Technology has influenced hundreds of different industries throughout history, including music.
Rock simply wouldn't have rocked without electric guitars, Marshall amp stacks, the Vox Box, amplifiers capable of projecting the music to the crowd, or stage effects that helped create a spectacle. Join us on a magical mystery tour through some of the greatest tech-milestone concerts, instruments, and music gadgets in the history of rock music.
The Beatles at Shea Stadium (1965)
The Beatles' concert at Shea Stadium in New York City in 1965 marked the first time that a rock band used a sports stadium as a concert venue.
This event had 55,000 attendees, 2000 security personnel, and a record-breaking $304,600 gross; but the most important number was 100 - that is, the custom 100-watt amplifiers that Vox made for the Moptops' tour.
Overwhelmed by the huge stadium and the frantic screaming fans, the amps couldn't cut it: even with the support of the in-house PA system, concertgoers simply couldn't hear the band.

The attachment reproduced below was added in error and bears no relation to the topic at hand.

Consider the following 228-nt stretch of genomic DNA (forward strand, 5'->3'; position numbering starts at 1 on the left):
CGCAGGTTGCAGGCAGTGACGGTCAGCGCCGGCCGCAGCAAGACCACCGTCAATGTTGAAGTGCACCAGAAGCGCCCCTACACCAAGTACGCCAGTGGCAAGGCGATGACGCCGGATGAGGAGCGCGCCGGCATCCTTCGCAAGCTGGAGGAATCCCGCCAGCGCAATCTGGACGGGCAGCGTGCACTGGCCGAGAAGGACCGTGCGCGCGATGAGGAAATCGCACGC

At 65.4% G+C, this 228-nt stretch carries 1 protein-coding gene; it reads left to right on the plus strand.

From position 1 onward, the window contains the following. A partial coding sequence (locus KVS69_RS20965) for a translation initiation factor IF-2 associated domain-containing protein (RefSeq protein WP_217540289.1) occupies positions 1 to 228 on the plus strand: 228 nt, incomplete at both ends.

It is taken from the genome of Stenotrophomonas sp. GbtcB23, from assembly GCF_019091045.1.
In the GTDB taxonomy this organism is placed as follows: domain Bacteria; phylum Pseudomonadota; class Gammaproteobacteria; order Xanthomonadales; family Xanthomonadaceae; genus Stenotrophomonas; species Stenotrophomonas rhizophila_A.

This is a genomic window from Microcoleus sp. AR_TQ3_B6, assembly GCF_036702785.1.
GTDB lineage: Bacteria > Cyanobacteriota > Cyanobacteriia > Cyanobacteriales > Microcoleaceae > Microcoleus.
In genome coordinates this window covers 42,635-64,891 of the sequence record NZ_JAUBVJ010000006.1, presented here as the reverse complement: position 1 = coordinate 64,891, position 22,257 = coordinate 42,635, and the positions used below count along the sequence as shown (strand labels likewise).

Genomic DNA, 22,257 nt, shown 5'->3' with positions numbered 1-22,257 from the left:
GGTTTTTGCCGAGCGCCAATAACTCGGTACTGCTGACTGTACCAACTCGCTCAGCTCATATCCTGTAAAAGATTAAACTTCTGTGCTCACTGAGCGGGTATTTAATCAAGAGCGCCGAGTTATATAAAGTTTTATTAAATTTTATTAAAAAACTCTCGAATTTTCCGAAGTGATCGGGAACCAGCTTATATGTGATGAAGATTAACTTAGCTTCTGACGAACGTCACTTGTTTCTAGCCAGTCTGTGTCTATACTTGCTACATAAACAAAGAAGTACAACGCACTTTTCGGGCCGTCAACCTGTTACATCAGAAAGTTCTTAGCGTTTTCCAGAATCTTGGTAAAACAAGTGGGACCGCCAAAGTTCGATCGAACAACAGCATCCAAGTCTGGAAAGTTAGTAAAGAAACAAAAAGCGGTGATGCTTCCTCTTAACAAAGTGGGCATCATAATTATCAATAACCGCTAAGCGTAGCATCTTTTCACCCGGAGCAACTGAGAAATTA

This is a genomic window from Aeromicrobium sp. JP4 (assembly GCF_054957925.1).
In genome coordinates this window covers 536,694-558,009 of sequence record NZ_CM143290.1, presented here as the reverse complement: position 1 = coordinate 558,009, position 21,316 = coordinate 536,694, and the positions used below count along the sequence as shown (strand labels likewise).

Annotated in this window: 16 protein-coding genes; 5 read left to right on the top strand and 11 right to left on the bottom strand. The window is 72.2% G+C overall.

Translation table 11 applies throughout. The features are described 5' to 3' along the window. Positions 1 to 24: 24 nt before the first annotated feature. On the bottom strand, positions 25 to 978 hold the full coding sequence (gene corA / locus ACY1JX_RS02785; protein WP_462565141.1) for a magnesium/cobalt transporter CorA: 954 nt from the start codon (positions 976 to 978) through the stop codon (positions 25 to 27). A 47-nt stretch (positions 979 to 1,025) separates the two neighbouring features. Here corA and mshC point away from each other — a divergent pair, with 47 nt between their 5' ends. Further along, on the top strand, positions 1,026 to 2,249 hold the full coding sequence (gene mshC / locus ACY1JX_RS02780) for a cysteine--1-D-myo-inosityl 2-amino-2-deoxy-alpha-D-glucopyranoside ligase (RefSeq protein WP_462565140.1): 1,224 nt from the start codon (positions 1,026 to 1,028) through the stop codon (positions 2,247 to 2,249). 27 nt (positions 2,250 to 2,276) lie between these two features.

What's more, the Fab Four couldn't hear themselves, either, which led to shenanigans like John Lennon playing the keyboard with his elbows. From here on, live rock shows got even bigger - and so did the speakers.
Woodstock Music & Art Festival (1969)
The Baby Boomers' defining moment occurred 40 years ago, when 500,000 people congregated on a 600-acre dairy farm in Bethel, New York, to rock out for three whole days.
Only four years had elapsed since the Beatles' woefully underpowered show at Shea Stadium, but technology responded with ever-larger amplifiers for performers like Jimi Hendrix, the Grateful Dead, and Jefferson Airplane.
The success of Woodstock's sound system is due to audio engineer Bill Hanley, whose specially designed setup consisted of custom-built microphones, Shure mixers, and a unique two-tiered speaker system that ensured that people at the far edge of the vast crowd could still hear the music - which probably did more than anything else to prevent the crowded concertgoers from running amok.
Photo: Courtesy of Sobrefotos.com
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